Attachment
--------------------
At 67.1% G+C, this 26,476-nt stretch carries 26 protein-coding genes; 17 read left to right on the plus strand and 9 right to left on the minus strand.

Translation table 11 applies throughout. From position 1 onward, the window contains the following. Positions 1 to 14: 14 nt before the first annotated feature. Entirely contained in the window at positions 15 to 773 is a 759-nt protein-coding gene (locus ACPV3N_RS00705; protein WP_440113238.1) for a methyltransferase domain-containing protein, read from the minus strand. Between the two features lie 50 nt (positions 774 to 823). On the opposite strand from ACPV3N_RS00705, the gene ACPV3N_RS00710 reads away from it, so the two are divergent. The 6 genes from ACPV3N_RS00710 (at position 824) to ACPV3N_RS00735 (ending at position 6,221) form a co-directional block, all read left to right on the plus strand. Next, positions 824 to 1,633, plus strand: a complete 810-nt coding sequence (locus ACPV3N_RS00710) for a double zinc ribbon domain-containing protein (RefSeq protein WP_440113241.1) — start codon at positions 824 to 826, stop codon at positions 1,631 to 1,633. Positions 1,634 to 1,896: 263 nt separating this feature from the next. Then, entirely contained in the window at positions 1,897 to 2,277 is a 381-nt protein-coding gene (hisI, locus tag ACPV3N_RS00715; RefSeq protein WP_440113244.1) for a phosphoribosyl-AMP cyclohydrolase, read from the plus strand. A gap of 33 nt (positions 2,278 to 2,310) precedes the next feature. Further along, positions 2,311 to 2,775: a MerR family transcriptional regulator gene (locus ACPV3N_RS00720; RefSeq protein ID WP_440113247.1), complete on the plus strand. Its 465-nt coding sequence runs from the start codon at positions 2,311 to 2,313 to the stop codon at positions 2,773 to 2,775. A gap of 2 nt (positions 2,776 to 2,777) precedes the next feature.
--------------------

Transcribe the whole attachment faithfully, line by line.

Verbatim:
At 67.1% G+C, this 26,476-nt stretch carries 26 protein-coding genes; 17 read left to right on the plus strand and 9 right to left on the minus strand.

Translation table 11 applies throughout. From position 1 onward, the window contains the following. Positions 1 to 14: 14 nt before the first annotated feature. Entirely contained in the window at positions 15 to 773 is a 759-nt protein-coding gene (locus ACPV3N_RS00705; protein WP_440113238.1) for a methyltransferase domain-containing protein, read from the minus strand. Between the two features lie 50 nt (positions 774 to 823). On the opposite strand from ACPV3N_RS00705, the gene ACPV3N_RS00710 reads away from it, so the two are divergent. The 6 genes from ACPV3N_RS00710 (at position 824) to ACPV3N_RS00735 (ending at position 6,221) form a co-directional block, all read left to right on the plus strand. Next, positions 824 to 1,633, plus strand: a complete 810-nt coding sequence (locus ACPV3N_RS00710) for a double zinc ribbon domain-containing protein (RefSeq protein WP_440113241.1) — start codon at positions 824 to 826, stop codon at positions 1,631 to 1,633. Positions 1,634 to 1,896: 263 nt separating this feature from the next. Then, entirely contained in the window at positions 1,897 to 2,277 is a 381-nt protein-coding gene (hisI, locus tag ACPV3N_RS00715; RefSeq protein WP_440113244.1) for a phosphoribosyl-AMP cyclohydrolase, read from the plus strand. A gap of 33 nt (positions 2,278 to 2,310) precedes the next feature. Further along, positions 2,311 to 2,775: a MerR family transcriptional regulator gene (locus ACPV3N_RS00720; RefSeq protein ID WP_440113247.1), complete on the plus strand. Its 465-nt coding sequence runs from the start codon at positions 2,311 to 2,313 to the stop codon at positions 2,773 to 2,775. A gap of 2 nt (positions 2,776 to 2,777) precedes the next feature.